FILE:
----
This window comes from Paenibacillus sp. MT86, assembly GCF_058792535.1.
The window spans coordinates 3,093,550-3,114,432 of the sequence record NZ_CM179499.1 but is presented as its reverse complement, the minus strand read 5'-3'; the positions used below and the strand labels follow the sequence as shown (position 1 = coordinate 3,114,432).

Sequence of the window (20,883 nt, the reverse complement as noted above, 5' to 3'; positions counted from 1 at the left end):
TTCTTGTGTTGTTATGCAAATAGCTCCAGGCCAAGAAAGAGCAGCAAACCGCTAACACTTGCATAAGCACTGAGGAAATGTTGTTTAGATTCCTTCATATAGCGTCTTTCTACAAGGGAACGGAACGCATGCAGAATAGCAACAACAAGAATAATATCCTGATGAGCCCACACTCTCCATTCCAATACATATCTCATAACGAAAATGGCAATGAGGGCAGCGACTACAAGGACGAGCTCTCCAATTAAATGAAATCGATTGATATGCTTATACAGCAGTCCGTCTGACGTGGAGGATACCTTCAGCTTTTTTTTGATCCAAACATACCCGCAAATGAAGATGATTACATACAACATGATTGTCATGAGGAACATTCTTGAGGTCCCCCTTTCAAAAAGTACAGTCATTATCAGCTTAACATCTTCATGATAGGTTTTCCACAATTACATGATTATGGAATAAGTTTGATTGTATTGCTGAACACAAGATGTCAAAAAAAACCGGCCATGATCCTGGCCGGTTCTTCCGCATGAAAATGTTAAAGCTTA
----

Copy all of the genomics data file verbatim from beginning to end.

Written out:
This window comes from Paenibacillus sp. MT86, assembly GCF_058792535.1.
The window spans coordinates 3,093,550-3,114,432 of the sequence record NZ_CM179499.1 but is presented as its reverse complement, the minus strand read 5'-3'; the positions used below and the strand labels follow the sequence as shown (position 1 = coordinate 3,114,432).

Sequence of the window (20,883 nt, the reverse complement as noted above, 5' to 3'; positions counted from 1 at the left end):
TTCTTGTGTTGTTATGCAAATAGCTCCAGGCCAAGAAAGAGCAGCAAACCGCTAACACTTGCATAAGCACTGAGGAAATGTTGTTTAGATTCCTTCATATAGCGTCTTTCTACAAGGGAACGGAACGCATGCAGAATAGCAACAACAAGAATAATATCCTGATGAGCCCACACTCTCCATTCCAATACATATCTCATAACGAAAATGGCAATGAGGGCAGCGACTACAAGGACGAGCTCTCCAATTAAATGAAATCGATTGATATGCTTATACAGCAGTCCGTCTGACGTGGAGGATACCTTCAGCTTTTTTTTGATCCAAACATACCCGCAAATGAAGATGATTACATACAACATGATTGTCATGAGGAACATTCTTGAGGTCCCCCTTTCAAAAAGTACAGTCATTATCAGCTTAACATCTTCATGATAGGTTTTCCACAATTACATGATTATGGAATAAGTTTGATTGTATTGCTGAACACAAGATGTCAAAAAAAACCGGCCATGATCCTGGCCGGTTCTTCCGCATGAAAATGTTAAAGCTTA